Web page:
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Google Agrees to Turn Over Wi-Fi Data to European Regulators

googleA few weeks ago Google admitted that it had inadvertently collected personal data being sent over Wi-Fi networks as its Street View cars made their way around the globe. Google collected certain data to identify networks and locations for later processing of the images it captured, however the company sucked up some extra data. Google simply wanted to erase the data and move on, but European regulators had a different idea.

After a two week standoff between Google and German authorities, CEO Eric Schmidt has announced that the search company will turn over the roughly 600GB of data collected. Google will also publish an audit performed on the data by an external (non-governmental) entity in an effort to quell the controversy. The data won't be the only thing being examined, though. Google is performing an internal audit of its privacy practices and is double checking all code related to data corrections for possible violations.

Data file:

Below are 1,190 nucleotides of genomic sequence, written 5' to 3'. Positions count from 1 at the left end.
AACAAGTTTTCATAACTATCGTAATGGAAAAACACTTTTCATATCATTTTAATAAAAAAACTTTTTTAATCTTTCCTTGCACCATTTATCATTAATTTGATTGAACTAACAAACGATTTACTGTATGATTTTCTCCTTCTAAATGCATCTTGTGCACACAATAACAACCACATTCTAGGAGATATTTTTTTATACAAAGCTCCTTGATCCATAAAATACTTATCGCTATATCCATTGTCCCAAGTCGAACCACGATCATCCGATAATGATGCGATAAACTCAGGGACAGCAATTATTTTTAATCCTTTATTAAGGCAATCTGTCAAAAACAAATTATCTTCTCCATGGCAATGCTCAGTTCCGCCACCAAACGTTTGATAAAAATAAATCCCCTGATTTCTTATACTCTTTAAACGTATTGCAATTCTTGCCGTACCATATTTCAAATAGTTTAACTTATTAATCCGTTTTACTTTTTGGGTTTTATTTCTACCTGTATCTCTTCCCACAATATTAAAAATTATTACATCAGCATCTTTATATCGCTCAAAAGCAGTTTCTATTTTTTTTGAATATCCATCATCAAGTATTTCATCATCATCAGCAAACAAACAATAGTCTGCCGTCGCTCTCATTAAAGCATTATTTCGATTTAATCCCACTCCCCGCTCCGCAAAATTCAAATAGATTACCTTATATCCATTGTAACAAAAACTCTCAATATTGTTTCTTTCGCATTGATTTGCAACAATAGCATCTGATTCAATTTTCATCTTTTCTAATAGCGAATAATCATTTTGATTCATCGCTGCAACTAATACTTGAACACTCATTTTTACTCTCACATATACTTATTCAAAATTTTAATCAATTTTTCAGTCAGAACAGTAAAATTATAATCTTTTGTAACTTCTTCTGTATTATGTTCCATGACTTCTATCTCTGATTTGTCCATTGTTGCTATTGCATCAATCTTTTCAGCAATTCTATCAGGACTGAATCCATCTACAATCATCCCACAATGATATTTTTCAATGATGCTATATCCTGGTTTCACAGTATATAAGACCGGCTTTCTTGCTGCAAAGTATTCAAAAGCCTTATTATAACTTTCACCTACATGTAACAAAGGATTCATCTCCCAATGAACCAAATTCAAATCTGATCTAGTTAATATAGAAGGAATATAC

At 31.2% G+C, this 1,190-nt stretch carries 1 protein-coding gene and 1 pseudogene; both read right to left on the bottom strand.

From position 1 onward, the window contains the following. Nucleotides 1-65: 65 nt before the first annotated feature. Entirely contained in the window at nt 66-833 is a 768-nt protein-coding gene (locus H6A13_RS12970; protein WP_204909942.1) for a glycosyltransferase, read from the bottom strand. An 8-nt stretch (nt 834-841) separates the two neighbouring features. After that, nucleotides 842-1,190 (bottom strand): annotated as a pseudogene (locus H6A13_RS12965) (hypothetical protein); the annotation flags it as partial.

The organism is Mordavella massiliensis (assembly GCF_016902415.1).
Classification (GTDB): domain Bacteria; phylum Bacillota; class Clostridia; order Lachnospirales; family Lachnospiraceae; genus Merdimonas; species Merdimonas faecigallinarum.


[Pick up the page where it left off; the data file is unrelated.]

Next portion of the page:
Schmidt made no excuses, telling the Financial Times, "we screwed up," and hoped that the company's transparency in handling the situation would earn back customer trust. Only time will tell, but that trust will be much harder to earn if European investigators find any reason to press criminal charges. Kudos to Google for handling this like a mature, responsible mega-corporation. [From: Financial Times]

Tags: data, data collection, DataCollection, europe, google, google wifi data, GoogleWifiData, privacy, street view, StreetView, top, wifi, wifi data, WifiData

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